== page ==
Readying the Raspberries
Usually I take care of cutting out old raspberry canes in the fall. This year, for whatever reason, it didn’t get done. It was a nice warm day today, so I got out the pruners and tidied up the rows. I cut out all the two-year old canes and tied last years canes to the trellis.
Raspberries come in “summer-bearing” and “fall-bearing” varieties. I’ve got some of both. The summer-bearing varieties come on stronger and give ample quantities for jam and freezing as well as eating. The fall-bearing varieties have two crops. The early crop grows much like summer-bearing varieties on the second year canes. Then in the fall you get a crop from new canes along the tips of the main stem. You won’t get as large a crop in the fall, but they can keep producing all the way till Thanksgiving when there are no other berries around. It’s more of a challenge to keep fall-bearing plants pruned nicely than summer-bearing types. It’s best to cut out the two-year old canes in the summer, right after they finish bearing, so that you can tie up the new shoots and keep the fall berries off the ground.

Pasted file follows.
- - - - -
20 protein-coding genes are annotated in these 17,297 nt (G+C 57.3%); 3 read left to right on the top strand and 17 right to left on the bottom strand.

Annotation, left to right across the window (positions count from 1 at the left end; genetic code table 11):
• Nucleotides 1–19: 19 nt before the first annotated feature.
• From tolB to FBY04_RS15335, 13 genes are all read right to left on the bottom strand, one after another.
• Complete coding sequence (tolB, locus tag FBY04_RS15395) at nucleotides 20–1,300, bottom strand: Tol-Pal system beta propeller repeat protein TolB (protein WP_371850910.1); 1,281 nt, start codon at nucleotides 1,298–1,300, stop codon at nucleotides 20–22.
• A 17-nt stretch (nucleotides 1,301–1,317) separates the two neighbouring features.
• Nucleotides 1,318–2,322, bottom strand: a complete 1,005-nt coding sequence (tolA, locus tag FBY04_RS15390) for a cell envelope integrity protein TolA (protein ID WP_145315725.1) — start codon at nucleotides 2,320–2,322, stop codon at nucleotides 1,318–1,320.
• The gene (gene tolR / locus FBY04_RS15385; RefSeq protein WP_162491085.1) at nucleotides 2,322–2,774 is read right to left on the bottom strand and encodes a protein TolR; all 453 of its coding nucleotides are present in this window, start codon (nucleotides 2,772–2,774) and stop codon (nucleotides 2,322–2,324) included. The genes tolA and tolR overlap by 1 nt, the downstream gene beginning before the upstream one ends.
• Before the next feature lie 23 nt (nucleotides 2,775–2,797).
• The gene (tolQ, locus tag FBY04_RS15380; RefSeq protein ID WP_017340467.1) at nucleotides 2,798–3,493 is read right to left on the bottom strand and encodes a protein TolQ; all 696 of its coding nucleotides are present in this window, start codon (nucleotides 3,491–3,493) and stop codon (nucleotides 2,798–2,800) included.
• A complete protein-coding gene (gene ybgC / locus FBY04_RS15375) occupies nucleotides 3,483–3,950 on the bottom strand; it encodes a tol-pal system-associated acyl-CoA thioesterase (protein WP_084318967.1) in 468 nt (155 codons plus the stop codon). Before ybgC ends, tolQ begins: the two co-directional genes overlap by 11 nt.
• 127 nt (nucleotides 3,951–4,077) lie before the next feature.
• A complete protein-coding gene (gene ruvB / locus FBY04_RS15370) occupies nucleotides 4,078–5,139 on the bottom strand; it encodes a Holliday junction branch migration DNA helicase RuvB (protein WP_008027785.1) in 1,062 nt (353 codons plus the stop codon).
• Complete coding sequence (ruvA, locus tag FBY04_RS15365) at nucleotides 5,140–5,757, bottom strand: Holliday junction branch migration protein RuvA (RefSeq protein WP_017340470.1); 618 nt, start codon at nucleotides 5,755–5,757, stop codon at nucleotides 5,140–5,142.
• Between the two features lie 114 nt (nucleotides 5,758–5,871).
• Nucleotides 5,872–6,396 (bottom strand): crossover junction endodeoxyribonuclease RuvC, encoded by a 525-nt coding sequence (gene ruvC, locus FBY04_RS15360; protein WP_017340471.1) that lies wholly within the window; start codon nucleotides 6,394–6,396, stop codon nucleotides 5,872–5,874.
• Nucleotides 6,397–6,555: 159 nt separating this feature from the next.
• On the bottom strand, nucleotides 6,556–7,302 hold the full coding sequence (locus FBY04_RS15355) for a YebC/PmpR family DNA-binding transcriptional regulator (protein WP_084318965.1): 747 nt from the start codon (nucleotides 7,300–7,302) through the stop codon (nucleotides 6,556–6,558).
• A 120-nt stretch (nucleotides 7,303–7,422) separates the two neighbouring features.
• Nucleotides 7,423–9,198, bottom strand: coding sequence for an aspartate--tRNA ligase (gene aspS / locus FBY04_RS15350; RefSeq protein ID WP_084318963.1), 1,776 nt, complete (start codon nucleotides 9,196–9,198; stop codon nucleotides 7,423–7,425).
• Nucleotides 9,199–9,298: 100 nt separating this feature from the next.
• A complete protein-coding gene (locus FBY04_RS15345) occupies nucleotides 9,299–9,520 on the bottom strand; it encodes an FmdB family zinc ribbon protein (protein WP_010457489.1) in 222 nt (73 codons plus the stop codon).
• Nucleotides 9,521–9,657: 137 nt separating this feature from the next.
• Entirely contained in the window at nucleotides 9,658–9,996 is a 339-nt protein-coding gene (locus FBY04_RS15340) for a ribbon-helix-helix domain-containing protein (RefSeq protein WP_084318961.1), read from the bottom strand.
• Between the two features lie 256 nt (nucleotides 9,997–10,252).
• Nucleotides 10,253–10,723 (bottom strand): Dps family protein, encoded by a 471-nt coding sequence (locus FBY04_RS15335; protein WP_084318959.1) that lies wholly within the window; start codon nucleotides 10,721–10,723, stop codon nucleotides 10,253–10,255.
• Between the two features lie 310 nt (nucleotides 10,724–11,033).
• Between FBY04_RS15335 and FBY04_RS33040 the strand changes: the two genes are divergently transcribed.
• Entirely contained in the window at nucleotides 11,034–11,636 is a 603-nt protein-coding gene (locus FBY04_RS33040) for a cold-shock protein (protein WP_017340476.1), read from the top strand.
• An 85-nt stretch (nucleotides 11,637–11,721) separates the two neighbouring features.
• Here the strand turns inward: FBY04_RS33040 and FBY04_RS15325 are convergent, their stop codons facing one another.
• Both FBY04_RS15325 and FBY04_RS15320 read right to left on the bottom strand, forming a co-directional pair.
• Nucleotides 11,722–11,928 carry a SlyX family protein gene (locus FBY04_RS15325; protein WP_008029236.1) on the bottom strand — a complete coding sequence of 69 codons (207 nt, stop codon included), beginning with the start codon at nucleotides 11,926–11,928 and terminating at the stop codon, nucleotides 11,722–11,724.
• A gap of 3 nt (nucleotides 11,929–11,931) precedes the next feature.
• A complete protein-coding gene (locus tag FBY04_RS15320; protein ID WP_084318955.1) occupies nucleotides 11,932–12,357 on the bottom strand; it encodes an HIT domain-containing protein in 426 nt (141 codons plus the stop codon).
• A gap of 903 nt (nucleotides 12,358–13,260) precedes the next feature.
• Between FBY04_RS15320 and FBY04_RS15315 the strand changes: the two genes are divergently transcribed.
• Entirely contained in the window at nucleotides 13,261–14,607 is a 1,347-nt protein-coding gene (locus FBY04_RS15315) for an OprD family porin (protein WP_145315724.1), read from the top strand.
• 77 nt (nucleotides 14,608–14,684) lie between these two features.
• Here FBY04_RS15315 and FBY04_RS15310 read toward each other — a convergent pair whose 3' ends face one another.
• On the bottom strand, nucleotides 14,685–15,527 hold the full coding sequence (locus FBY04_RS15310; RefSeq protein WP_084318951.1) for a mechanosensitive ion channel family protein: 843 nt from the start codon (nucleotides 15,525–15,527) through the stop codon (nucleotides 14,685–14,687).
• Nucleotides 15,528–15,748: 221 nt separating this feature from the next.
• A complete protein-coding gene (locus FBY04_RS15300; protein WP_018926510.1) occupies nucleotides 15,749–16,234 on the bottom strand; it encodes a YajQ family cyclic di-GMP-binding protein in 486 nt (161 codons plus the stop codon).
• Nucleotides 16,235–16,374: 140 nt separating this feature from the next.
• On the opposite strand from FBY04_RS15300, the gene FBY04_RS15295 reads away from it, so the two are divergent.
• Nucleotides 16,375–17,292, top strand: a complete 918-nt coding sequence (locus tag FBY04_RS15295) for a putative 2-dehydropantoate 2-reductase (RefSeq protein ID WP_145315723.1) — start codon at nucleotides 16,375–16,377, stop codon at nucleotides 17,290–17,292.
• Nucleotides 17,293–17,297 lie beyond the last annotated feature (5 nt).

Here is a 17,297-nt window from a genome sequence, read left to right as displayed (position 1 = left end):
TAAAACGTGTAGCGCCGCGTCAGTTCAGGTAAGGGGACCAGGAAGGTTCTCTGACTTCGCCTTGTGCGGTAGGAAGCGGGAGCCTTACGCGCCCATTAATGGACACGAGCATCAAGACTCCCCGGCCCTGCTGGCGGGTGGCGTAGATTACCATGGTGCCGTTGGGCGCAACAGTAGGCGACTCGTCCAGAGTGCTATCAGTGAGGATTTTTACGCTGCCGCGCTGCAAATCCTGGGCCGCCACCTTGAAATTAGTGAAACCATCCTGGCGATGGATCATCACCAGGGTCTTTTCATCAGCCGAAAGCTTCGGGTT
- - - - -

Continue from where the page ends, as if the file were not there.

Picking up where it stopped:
I’ve had the raspberries in the same spot near the fence for almost 15 years now. That’s getting to be too long. They are just not as productive as they were, and the trellis posts are rotting away – partly because it is too wet. Raspberries like well-drained soil to avoid root rot problems. Last year I started another row on the other side of the yard from shoots that came up in the middle of the paths. They should start to produce this year and be at full production next year. I’ll probably retire the old patch this fall.